Most Employees Are One Race
Sometimes, all you have to do is just look at what all the employees of a company look like to see how welcoming they are. If you took a picture of every employee and laid it out on a wall, would there be any considerable variance between photos? Do most employees look a certain way, believe in a particular religion, or have other things in common that are in too high concentration for a coincidence? This means there's a high likelihood that your workplace is discriminatory in its hiring procedures. That's not good for anyone since differences in thought and background matter in all business decisions, and everyone deserves an equal chance at work.
Worthy Employees Get Passed Over For Seemingly No Reason
When you’re with a company for a while, you likely expect to be promoted at some point, especially when you have all the right qualifications. However, this might not be the case at companies that discriminate against certain employees. Seeing who gets promoted and who doesn’t could give you some insight as to how a company treats its employees. Are there employees who have worked at this business for an extended period but haven't been offered any promotion or raise? Although some employees may choose to say in lower-stress roles, many are never given the option to climb the corporate ladder. If you notice that a few worthy employees get passed over for promotions or ignored when it's time for raises, there's an issue here. This is most commonly seen with employees with disabilities or employees of protected status. It's not okay.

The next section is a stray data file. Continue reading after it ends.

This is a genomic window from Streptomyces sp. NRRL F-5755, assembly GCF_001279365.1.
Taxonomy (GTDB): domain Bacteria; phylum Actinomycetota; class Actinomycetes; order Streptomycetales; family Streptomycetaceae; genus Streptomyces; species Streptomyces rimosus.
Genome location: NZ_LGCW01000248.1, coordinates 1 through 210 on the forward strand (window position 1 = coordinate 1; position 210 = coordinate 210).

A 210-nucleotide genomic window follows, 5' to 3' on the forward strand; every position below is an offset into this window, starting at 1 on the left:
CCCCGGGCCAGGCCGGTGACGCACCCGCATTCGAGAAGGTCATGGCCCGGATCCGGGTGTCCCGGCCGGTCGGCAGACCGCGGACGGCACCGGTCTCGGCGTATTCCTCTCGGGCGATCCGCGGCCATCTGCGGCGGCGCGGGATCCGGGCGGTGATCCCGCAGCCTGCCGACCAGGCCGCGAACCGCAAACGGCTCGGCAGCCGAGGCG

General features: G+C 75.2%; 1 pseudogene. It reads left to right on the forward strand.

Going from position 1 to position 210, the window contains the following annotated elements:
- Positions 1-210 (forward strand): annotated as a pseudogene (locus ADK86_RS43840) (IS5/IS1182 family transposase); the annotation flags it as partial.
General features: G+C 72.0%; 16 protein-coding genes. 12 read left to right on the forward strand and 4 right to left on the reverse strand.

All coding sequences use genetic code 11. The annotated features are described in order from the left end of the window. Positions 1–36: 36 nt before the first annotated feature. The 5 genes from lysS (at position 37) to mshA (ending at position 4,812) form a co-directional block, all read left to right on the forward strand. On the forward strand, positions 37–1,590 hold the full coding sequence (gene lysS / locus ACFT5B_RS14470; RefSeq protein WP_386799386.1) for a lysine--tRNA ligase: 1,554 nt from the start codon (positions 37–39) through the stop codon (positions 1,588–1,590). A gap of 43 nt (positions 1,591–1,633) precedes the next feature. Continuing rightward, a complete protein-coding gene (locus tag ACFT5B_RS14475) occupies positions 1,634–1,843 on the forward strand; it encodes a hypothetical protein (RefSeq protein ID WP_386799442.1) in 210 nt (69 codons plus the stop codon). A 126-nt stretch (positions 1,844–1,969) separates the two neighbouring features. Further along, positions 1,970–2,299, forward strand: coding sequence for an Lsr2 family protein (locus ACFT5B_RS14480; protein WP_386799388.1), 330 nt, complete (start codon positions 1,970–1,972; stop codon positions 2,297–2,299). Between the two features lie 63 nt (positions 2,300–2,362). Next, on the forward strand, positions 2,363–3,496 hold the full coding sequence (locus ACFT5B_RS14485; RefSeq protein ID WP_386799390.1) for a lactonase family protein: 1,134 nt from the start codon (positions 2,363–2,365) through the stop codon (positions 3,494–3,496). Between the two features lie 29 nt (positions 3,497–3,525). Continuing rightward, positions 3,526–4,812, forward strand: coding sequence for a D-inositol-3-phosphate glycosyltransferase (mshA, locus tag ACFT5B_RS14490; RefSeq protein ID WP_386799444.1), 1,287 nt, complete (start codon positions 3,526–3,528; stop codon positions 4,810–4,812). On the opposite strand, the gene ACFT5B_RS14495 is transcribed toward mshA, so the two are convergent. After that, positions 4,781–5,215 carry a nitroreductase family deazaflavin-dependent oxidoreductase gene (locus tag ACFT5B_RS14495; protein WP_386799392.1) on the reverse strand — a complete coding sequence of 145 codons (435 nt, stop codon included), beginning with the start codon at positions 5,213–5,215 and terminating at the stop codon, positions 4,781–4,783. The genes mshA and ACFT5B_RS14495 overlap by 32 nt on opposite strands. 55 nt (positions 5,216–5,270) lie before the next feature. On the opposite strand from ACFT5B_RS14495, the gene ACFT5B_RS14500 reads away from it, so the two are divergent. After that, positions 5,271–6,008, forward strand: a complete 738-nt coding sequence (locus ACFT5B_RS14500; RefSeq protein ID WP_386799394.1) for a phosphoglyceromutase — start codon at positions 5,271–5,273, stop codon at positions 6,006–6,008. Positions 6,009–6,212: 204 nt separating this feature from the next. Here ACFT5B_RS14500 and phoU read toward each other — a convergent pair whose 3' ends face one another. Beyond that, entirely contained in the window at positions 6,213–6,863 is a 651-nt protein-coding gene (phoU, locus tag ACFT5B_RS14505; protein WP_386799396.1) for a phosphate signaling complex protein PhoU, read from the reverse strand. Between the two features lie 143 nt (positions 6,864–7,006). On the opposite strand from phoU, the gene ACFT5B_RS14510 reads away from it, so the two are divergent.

Employees Leave Quickly
One of the most obvious ways to tell if employees are getting harassed or discriminated against is by looking at the turnover rate. Although this rate can also show if an employer mistreats or abuses their employees: it's also a red flag for discrimination cases. Of course, discrimination may not be the only reason for people leaving, but seeing that a lot of employees leave the company frequently is often a sign that there’s a problem and something you shouldn’t ignore.
Employees who don't feel like their work is valued or aren't respected are more likely to leave quickly. When skilled employees can’t move up due to them being part of a certain demographic, there is no reason for them to spend their time working for a company that doesn’t allow them to succeed. These work environments can also be extremely toxic and hostile, so some employees may not feel safe or comfortable staying there any longer. If there's a high turnover rate, and the business is only hemorrhaging one type of person, there's a problem here.